ZL – You’ve just announced your first recipient hit on the heels of what looked like an extremely well received launch, how does that feel?

 

ZNY – It’s been very unexpected – we were hoping for maybe 50 instagram followers and to tick over quietly but then we got 800 followers in the first week and we’re still growing. The project was conceived as a small and self-sustaining project (basically we committed to putting our own money in for the first year) that didn’t need donations. So we didn’t think massively about getting attention other than trying to get the word out to people who might want printing. But now that people do seems to have noticed us then it’s nice to think that our featured zinesters might get some extra readers. And getting some donations has meant that we can increase our monthly budget which is really exciting.

 

ZL – You get to build the world’s most exciting web platform, people flock to see it, which five creators do you first showcase and why?

Jacq Applebee on WordPress
Written in Shadows by Jacq Applebee, first to be published by Zines Need You!

ZNY – First up would be Jacq Applebee, our February zinester, because they write about so many different topics with realness and humour and generosity. I would love a world where Jacq’s zines got left around on bus seats and in hotel rooms so that people who really needed them would stumble across them.

Then it’d be Saffa Khan who is well known in the scene but should really be a household name. She makes these exquisite and intimate zines that are precious and profound and beautiful – she has her own risograph machine and has really pushed things forwards with her use of colour and interesting layouts. I always want there to be a space for splotchy cut and paste zines but I love that there are DIY artists making things beautiful too.

Third and fourth is a double whammy of Holly Casio and Seleena Laverne Daye who each put out their own zines but  are close friends who met as penfriends on Teletext back in the day! They’ve been around zines longer than me and they kind of personify what I love about DIY – I first came across them as radical cheerleaders supporting The Gossip in 2003, since then between them they’ve been making art, zines, podcasts and loads of other shit. Since people are flocking to see my web platform I’d hope their showcase meant they could spend less time working and more time making glorious weird shit because it makes the world better. It’s hard to pick a final creator because I could go on forever so I’m going to pick a non zine wildcard, Kensuke Koike who is a collage artist I follow on instagram. His work is so simple and total genius, he manages to conjure humour, subversion and the unexpected out of a few cuts in old photos. It’s nice to run across people who spark off that sense of wonder and possibility with their work so I would recommend him to everyone, not that he needs my help!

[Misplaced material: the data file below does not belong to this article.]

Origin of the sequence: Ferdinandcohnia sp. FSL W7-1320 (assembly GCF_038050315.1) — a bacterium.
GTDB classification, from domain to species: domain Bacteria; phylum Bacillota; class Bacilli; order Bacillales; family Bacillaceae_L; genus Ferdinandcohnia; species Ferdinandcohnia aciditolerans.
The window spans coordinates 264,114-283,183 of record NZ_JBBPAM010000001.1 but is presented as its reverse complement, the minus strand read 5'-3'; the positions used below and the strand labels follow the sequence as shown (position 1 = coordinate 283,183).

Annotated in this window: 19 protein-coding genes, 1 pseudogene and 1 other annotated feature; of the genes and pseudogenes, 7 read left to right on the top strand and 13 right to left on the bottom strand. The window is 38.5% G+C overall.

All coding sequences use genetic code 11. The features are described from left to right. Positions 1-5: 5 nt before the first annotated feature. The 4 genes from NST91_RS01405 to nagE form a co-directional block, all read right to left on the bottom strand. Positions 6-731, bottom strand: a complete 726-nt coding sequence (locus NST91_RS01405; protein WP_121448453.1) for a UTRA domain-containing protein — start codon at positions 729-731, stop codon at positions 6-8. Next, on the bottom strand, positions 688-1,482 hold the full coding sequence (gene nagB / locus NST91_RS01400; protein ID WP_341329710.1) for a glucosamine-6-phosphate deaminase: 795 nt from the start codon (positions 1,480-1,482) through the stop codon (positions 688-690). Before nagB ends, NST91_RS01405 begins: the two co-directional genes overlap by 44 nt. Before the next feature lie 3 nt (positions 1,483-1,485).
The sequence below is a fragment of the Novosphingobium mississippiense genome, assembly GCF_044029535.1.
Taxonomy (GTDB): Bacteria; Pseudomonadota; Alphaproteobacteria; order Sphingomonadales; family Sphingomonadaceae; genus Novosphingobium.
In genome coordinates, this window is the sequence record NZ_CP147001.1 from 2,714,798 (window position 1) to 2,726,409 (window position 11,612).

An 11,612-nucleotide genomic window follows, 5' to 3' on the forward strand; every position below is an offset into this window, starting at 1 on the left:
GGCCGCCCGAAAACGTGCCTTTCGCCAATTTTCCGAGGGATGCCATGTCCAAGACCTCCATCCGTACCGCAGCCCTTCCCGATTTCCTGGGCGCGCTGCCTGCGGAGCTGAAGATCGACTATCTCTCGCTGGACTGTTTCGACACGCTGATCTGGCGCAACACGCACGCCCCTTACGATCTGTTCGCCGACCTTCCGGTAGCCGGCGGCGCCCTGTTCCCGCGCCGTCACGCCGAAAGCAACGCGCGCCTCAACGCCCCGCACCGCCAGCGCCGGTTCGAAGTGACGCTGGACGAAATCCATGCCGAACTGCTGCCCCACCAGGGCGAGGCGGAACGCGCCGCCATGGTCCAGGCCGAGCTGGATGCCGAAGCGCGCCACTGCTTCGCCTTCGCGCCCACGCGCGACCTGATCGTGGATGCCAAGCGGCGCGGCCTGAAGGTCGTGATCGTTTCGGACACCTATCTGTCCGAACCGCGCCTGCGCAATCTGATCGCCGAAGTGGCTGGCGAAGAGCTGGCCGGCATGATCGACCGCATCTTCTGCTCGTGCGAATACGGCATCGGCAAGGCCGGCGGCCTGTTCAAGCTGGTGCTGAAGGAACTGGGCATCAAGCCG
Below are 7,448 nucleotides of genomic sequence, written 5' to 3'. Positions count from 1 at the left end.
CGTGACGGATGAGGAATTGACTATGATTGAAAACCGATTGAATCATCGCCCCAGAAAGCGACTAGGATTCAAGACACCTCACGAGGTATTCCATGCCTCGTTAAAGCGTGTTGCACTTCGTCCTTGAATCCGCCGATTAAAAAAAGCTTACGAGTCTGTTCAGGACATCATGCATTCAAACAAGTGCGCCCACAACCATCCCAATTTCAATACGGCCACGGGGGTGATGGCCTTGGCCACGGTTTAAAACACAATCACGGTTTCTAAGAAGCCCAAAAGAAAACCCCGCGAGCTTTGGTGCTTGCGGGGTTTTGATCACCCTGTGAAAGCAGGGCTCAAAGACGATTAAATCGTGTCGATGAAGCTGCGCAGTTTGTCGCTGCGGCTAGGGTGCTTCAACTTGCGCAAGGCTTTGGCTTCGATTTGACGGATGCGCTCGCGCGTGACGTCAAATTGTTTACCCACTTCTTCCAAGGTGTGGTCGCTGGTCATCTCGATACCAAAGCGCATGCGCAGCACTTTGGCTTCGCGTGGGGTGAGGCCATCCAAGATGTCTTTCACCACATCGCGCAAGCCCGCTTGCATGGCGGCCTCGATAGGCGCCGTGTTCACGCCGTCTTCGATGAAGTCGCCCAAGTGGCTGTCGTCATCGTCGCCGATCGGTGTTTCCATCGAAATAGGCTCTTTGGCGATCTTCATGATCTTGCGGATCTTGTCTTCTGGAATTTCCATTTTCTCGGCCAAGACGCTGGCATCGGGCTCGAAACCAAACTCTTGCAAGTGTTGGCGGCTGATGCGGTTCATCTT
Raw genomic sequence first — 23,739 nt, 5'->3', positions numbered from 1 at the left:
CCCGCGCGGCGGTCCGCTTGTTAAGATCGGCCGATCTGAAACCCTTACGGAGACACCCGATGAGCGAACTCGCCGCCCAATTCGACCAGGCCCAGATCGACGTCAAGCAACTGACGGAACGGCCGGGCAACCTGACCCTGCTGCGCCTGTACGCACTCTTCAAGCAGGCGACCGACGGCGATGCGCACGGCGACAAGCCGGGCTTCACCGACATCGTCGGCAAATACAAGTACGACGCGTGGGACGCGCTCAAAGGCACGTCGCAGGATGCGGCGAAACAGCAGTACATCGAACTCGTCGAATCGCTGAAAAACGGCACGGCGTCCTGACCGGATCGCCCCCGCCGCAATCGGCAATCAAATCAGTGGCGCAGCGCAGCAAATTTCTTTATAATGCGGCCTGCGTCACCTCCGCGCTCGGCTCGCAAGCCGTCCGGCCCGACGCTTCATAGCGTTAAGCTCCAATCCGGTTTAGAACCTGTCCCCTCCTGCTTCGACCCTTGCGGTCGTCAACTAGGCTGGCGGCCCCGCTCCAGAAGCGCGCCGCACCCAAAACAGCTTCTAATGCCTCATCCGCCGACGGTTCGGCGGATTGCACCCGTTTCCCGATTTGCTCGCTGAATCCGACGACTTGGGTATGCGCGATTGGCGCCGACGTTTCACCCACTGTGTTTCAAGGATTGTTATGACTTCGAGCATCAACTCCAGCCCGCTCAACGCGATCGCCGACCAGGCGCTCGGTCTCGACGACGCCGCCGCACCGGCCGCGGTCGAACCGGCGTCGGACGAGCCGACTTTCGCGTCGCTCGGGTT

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content copyright iestyn pettigrew 2019

The Short List – Douglas Noble

 

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ZL – In my mind, Jazz Creepers is your first anthology and did amazingly well. From a personal note, I was just jealous at the fact you got Sarah Horrocks, Gareth Hopkins and Paul J Milne all in one anthology, 3 favourites of mine! Why did you decide on an anthology and what was the experience like organising contributions?

 

DN – The title jumped out of a conversation Paul and I were having, and after a couple of days of it rattling around my head I found myself seized by the urge to make that the title of an anthology. The look and feel of it was pretty much all there from the off, even down to the design of the cover and the idea to integrate art from the past into the comic, and it really coalesced after talking it through with Sarah Gordon, who is also in the first issue.

As an anthology Jazz Creepers has only two rules: Florid, and no autobiography.

After that I just asked people who I knew or who’s work I liked, told them the rules and let them get on with it. Of course, not everyone was available, or able to contribute, but I was extremely lucky to get exactly who I had first imagined in there in there. I knew everyone involved would make great comics, so was very hands off in terms of editorial involvement.

Organising how everything fit together was maybe the part that I enjoyed the most. There’s a specific aesthetic to Jazz Creepers: ripe fruit, velvet, the masquerade, and peeling paint. It was fun to try and preserve that in the flow of reading the comic, flitting between stories in a way that made sense, making sure everything fitted in, and making sure that the design of the comic helped the whole cohere into something that reflected the intention.

The award seemed to say that it did. Next time, it’ll be even better.

 

ZL – Do you remember the first time?

DN – I came to comics fairly late, though having thought about it, I keep revising the date back.

Was it Colin McNeil’s splatterpunk take on the world of Judge Dredd in Chopper: Song of the Surfer,with its splurging sunset golds and russets, violence refracted to the abstract through a kaleidoscope of colour? Or earlier, John Ridgway in Doctor Who Magazine; lines scratching into the page, nervous and febrile, pushing the TV show toward the epic? Or before that, maybe The Quest for the Gloop, with its wild flights of fancy, it’s weird worlds and textures?

 

 

ZL – You are gifted the opportunity to set up a new museum showcasing all of the creators who have influenced you from birth to now.  The first show is called ‘First, Formative and Now’ who do you pick and why?